Simone Felice Creates Radiant Listening With ‘The Projector’ (ALBUM REVIEW)

Since departing the cheery camaraderie of his Felice Brothers in 2009, Simone Felice has created a body of solo work cinematic in its detail and borderline hallucinatory in its introspection. Not wholly bereft of the rustic joviality of his former fraternity—2011’s Nothing Gold Can Stay by the duo of The Duke and The King displays some healthy bonding in the midst of its radiant summery air—the man who sang, drummed, wrote and produced with such a close-knit fraternity (and other high-profile names such as the Lumineers and Bat For Lashes) has created something of a parallel universe-in-song for himself and those listeners who can tune in on the same wavelength to access such stark efforts as The Projector.

In contrast to the almost unremittingly inclusive aura Felices Ian and James conjure with their comrades, their elder sibling’s new songs carry the ring of truth, though it’s not altogether easy to process.  And it isn’t that Simone’s work isn’t accessible, but only that its singular mood, while surreptitiously beckoning the listener, is not overtly inviting: the multiple layers of meaning in songs such as “Your Hands” and “Angel By My Side,” are ripe for interpretation, but somewhat daunting in their density.

And take this title tune: in keeping with the allusions of the name of the album and the song, Simone’s lyrics offers images of a suicide scenario so vivid, the sound effect of a running movie projector is redundant; Felice deserves to be more confident he leaves a sufficiently distinct impression with combination of his shell-shocked singing and the skeletal arrangement of the track. Because so much of the rest of The Projector is similarly the work of Simone Felice alone, the hushed female background vocal on “Angel by My Side” becomes utterly ghostly as a result, a veritable aural vision.

Cuts like “The Fawn” come and go here as if in fast forward, a dynamic that invites repeated listenings in order to absorb the solitary, somewhat desolate state of mind  Felice conjures up. “I seen too much to believe in an afterlife” is an understandable sentiment coming from a man who’s endured the life challenges he has: writing and recording efforts like The Projector may be exactly the sort of creative endeavors that supply his will(ingness) to live and persevere. Even so, the clatter of drums, sparse keyboards and close harmony singing within “Same On Any Corner” evoke something of a dead-end futility.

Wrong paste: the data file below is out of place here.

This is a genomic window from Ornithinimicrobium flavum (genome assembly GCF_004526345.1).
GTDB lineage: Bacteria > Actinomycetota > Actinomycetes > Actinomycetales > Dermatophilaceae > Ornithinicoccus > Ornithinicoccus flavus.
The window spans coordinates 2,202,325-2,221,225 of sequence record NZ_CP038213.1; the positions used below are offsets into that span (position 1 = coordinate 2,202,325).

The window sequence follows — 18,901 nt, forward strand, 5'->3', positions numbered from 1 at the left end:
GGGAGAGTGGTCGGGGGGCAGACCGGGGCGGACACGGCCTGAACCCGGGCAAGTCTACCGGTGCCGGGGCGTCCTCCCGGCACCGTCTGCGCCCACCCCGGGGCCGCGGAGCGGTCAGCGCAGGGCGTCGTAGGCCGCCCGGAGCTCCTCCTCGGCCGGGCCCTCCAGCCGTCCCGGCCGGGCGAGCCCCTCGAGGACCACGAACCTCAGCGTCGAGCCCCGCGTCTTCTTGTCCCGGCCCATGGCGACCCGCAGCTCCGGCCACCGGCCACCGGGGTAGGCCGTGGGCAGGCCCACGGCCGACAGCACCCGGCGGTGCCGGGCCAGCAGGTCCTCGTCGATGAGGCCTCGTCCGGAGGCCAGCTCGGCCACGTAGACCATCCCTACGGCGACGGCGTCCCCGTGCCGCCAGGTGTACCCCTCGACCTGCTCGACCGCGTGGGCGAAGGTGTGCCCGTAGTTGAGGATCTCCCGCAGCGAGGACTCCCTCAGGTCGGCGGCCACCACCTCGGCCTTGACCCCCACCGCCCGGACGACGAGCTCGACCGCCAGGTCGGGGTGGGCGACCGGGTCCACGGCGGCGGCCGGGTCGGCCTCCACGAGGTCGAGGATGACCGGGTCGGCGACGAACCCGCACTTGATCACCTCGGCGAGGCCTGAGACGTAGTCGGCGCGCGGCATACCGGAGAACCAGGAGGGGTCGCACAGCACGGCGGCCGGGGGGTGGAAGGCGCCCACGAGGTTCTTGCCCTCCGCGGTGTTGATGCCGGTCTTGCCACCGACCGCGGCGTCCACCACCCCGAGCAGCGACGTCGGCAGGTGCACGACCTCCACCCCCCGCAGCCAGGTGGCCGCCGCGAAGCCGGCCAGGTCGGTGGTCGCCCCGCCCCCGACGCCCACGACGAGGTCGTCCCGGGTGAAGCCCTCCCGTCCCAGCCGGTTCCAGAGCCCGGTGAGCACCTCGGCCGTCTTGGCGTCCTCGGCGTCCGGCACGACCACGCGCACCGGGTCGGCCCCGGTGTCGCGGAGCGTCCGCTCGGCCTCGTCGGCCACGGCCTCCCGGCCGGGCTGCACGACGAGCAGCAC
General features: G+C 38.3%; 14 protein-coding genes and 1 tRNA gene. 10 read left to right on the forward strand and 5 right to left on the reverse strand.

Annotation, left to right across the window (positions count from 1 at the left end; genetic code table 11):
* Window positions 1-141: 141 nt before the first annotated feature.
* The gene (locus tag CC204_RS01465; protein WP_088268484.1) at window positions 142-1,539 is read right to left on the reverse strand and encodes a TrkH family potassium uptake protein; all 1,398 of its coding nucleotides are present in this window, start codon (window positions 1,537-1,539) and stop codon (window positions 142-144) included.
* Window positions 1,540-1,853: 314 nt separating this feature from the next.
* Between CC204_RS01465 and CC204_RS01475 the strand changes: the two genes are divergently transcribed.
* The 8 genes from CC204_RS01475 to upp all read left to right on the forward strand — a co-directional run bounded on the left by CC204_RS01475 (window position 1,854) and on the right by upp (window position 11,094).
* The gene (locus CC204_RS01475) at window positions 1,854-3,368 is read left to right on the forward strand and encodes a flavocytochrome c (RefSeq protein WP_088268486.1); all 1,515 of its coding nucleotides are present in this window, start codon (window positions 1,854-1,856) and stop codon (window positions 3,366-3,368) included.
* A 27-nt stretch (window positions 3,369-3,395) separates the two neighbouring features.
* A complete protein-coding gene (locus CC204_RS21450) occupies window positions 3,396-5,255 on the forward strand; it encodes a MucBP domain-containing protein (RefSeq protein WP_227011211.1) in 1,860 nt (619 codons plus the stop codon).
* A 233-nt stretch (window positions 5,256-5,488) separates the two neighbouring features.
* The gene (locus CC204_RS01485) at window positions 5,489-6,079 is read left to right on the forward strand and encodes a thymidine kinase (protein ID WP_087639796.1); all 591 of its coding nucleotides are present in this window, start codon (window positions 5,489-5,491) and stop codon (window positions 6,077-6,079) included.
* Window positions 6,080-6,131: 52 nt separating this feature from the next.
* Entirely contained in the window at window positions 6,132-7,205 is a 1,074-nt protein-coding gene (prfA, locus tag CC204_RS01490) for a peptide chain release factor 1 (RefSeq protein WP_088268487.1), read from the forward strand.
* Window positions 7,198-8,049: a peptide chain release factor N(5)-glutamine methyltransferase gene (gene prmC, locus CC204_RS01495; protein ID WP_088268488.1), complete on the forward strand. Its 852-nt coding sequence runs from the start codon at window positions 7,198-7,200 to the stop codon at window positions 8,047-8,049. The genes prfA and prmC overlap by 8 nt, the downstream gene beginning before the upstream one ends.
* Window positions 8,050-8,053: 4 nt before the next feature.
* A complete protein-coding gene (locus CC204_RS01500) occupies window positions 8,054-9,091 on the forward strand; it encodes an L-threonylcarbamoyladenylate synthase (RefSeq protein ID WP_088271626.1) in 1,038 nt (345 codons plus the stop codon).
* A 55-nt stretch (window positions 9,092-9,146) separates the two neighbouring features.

In contrast, the plodding tempo of “To Be You to Be Me,” sounds oddly comforting, despite the fact, its acoustic piano figures accentuate the separation between the two characters in the narrative. By the time “You Shall Be My Eyes” appears, the air of portent in these ten numbers has become unrelenting or would be if it weren’t for such ever-so-faint glimmers of light and warmth elsewhere on this LP on the New York Pro label. Yet the spoken word interlude that is  “They’d Hang Upon My Every Word,” ironically enough, goes on just a bit too long past its self-referential segment.

Simone Felice is also overstating the obvious with that penultimate number. Rather than one of the longest cuts here, it might well have been one of the shortest, especially as the following “War Movie,” is so graphic, its somber autobiographical references accentuated by a sole electric guitar. Wholly effective on its own terms, this closer also crystallizes the implicitly uplifting impression this artist slowly but surely formulates during the course of The Projector.

Related Posts

Leave A Response

Example Skins

dark_red dark_navi dark_brown light_red light_navi light_brown

Primary Color

Link Color

Background Color

Background Patterns

pattern-1 pattern-2 pattern-3 pattern-4 pattern-5 pattern-6

Main text color